In re NLRB
|In re Labor Board|
|Argued May 23, 1938
Decided May 31, 1938
|Full case name||In re Labor Board|
|Citations||304 U.S. 486 (more)|
|Prior history||On appeal from the United States Circuit Court of Appeals for the Third Circuit|
|National Labor Relations Act requires transcript filing for enforcement order to proceed in federal court; writs of prohibition and writ of mandamus are appropriate relief when no transcript has been filed.|
|Majority||Roberts, joined by Hughes, Brandeis, Black, Reed|
|Dissent||Butler, joined by McReynolds|
|Stone, Cardozo took no part in the consideration or decision of the case.|
|National Labor Relations Act|
In re Labor Board, 304 U.S. 486 (1938) is an 5-to-2 decision by the Supreme Court of the United States which held that the National Labor Relations Act requires the filing of a petition and a transcript in order for an enforcement order to proceed in federal court, and that a writ of prohibition and writ of mandamus are appropriate measures to take in quashing a petition when no transcript has been filed.
After the passage of the National Labor Relations Act (NLRA) in 1935, the National Labor Relations Board (NLRB) found itself attempting to enforce the law against hundreds of employers, most of whom refused to acknowledge the constitutionality of the NLRA or obey the Board's orders. The Board's practice was to have its Economic Division study the issues and report to the Board; order its attorneys in its Review Division to analyze the case and report to the Board; review the transcripts of the field office trial de novo; receive an oral report about the case from the trial examiner; and have the Chief Counsel's staff prepare a draft decision for Board consideration. But in Morgan v. United States, 298 U.S. 468 (1936) and Morgan v. United States, 304 U.S. 1 (1938), the Supreme Court held that parties in quasi-judicial hearings before the government had the right to be presented with the issues the government was considering, present the agency with a statement, review the proposed findings, review any tentative reports, and submit exceptions and argument to the agency before a final determination is made.
The Steel Workers Organizing Committee (SWOC), a union affiliated with the Congress of Industrial Organizations, had attempted to organize the plants of Republic Steel for several years. On May 26, 1937, members of SWOC to strike Republic Steel. The strike soon spread to Bethlehem Steel, Inland Steel, Jones and Laughlin Steel Company, and Youngstown Sheet and Tube—the so-called "Little Steel" group (because each company was smaller than the giant U.S. Steel). The Little Steel Strike became one of the most famous in American history. Violence quickly engulfed many of the strikes, with both side employing violence. On May 30, 1937, members of the Chicago Police Department shot and killed 10 unarmed union demonstrators near the Republic Steel plant in Chicago in what later became known as the Memorial Day massacre. However, almost 200 SWOC members pleaded guilty to various felony charges (possession of explosives, destruction of property, obstructing passage of the mails, carrying concealed weapons, obstruction of the railroads, etc.) as well.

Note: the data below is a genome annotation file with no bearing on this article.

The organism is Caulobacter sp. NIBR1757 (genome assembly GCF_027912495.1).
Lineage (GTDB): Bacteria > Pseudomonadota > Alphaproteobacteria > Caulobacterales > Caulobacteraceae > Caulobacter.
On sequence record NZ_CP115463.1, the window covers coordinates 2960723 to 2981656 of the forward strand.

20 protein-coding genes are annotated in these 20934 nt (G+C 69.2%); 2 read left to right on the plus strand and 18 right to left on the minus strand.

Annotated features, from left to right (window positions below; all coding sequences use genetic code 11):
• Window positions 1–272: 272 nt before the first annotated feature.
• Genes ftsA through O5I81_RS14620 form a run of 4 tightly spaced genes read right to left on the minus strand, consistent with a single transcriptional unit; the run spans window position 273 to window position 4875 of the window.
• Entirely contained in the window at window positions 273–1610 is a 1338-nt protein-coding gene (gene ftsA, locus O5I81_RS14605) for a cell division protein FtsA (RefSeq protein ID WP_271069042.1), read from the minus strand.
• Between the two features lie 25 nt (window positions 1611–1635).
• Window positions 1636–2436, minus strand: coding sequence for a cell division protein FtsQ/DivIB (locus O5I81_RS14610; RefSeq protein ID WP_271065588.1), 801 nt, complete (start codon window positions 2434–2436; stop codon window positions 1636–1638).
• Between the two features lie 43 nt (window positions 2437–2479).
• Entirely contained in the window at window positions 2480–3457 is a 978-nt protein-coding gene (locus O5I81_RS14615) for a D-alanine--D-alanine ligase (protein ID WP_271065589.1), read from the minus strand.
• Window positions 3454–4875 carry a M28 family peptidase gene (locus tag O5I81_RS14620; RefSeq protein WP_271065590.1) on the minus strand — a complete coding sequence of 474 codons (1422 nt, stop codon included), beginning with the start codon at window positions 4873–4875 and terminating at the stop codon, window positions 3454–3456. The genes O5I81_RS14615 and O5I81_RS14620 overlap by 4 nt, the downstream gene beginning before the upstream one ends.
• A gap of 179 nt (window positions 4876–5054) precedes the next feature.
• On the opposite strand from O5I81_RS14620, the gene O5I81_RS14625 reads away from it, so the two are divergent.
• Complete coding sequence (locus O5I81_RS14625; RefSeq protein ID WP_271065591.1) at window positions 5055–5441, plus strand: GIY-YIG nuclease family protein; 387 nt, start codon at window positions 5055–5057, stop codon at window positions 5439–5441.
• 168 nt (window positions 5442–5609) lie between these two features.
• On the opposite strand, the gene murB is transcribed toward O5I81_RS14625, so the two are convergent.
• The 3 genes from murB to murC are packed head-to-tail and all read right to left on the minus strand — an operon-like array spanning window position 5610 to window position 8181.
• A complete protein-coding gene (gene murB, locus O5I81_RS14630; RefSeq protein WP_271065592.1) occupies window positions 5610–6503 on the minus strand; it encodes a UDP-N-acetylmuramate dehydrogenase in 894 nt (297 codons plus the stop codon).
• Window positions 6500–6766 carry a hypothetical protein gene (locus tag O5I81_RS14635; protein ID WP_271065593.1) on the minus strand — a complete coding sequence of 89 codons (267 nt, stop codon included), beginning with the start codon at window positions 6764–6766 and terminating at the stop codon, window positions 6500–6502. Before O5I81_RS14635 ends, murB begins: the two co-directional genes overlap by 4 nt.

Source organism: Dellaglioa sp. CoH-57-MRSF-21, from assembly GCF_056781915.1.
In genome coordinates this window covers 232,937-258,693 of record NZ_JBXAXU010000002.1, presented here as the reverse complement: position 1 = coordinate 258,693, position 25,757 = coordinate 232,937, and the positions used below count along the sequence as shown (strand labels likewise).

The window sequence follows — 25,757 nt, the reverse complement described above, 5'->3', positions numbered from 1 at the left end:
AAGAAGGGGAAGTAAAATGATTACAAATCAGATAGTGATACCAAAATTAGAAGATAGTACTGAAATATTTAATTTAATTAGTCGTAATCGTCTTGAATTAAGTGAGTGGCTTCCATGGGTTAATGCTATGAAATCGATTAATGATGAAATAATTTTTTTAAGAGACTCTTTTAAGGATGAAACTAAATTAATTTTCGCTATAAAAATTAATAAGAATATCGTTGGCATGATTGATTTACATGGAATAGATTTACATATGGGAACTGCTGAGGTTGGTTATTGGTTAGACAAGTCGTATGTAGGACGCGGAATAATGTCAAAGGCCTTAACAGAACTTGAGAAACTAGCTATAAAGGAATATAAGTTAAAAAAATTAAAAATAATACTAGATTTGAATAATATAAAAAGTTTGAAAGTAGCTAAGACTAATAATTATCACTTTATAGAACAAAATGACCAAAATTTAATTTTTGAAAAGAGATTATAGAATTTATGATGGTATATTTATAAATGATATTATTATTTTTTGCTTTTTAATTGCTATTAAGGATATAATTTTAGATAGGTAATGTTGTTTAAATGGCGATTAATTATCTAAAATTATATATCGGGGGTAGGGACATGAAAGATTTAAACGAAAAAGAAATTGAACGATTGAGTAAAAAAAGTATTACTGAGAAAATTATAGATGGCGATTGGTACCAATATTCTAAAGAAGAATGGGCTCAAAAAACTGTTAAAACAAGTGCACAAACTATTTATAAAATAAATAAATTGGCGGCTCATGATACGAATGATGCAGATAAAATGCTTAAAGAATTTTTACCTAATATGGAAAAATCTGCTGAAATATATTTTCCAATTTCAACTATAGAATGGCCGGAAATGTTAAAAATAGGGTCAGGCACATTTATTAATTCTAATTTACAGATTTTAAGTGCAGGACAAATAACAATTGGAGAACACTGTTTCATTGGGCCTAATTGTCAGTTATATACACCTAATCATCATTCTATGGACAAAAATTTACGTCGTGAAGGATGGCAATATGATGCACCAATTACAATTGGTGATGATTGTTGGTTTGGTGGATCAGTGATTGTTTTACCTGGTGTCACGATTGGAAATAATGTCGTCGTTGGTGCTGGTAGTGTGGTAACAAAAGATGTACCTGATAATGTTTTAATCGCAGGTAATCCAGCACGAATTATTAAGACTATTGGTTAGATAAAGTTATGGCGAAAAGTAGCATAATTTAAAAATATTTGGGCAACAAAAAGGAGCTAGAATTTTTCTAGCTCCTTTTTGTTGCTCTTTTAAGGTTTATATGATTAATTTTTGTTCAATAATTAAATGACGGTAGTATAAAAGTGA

On June 18, 1937, SWOC filed unfair labor practice charges against Republic Steel for its actions in the Little Steel strike. On April 8, 1938, the NLRB ruled against Republic Steel, ordering the company to reinstate all but 11 strikers on the grounds that the company's "brutal acts of violence" had prompted the union violence. It also ordered Republic Steel to lay off all the replacement workers it had hired. Republic Steel President Tom M. Girdler denounced the decision in a lengthy interview on the front-page of The New York Times the next day, and declared he would not obey it.
Republic Steel filed a suit in federal court on April 18 to have the NLRB's order overturned. The second Morgan decision was issued on April 25, 1938. On May 16, 1938, the NLRB filed a writ of prohibition and writ of mandamus with the U.S. Supreme Court to have the petition quashed, since the agency was considering withdrawing its decision in light of the Morgan decisions.
Roberts held that filing and serving a petition are not enough to complete a filing with the court of appeals regarding NLRB enforcement actions, and that a transcript of the Board's proceedings also must be filed. If the transcript has not been filed, the NLRB (not the court of appeals) retains the power to withdraw the decision, and the court has no authority to force it to file the transcript. Failure to file the transcript does not deny the petitioner of due process. A writ of prohibition and writ of mandamus, Roberts concluded, were appropriate remedies if the NLRB decided to withdraw its decision before it had filed the transcript.
Relying on In re New York & Porto Rico Steamship Co., 155 U.S. 523 (1895) and Ex Parte Chicago, Rock Island & Pacific Railway Company, 255 U.S. 273 (1921), Butler held that writs of prohibition and mandamus were appropriate only when the lower court had no jurisdiction to hear a case. The majority's ruling was flawed, he said, because it would allow the NLRB to avoid judicial review of its orders simply by not filing transcripts. Butler would have refused the writs.
- Gross, p. 31-32.
- Gross, p. 30.
- Gross, p. 27.
- Gross, p. 26-27.
- Gross, p. 27-28.
- "Girdler Sees Bias in NLRB Decision," New York Times, April 11, 1938.
- Gross, p. 28.
- In re Labor Board, 304 U.S. 486, 491.
- In re Labor Board, 304 U.S. 486, 491-494.
- In re Labor Board, 304 U.S. 486, 495.
- In re Labor Board, 304 U.S. 486, 496.
- In re Labor Board, 304 U.S. 486, 497.
- Gross, James A. The Reshaping of the National Labor Relations Board: National Labor Policy in Transition, 1937-1947. Albany, N.Y.: State University of New York Press, 1981.
- "Girdler Sees Bias in NLRB Decision." New York Times. April 11, 1938.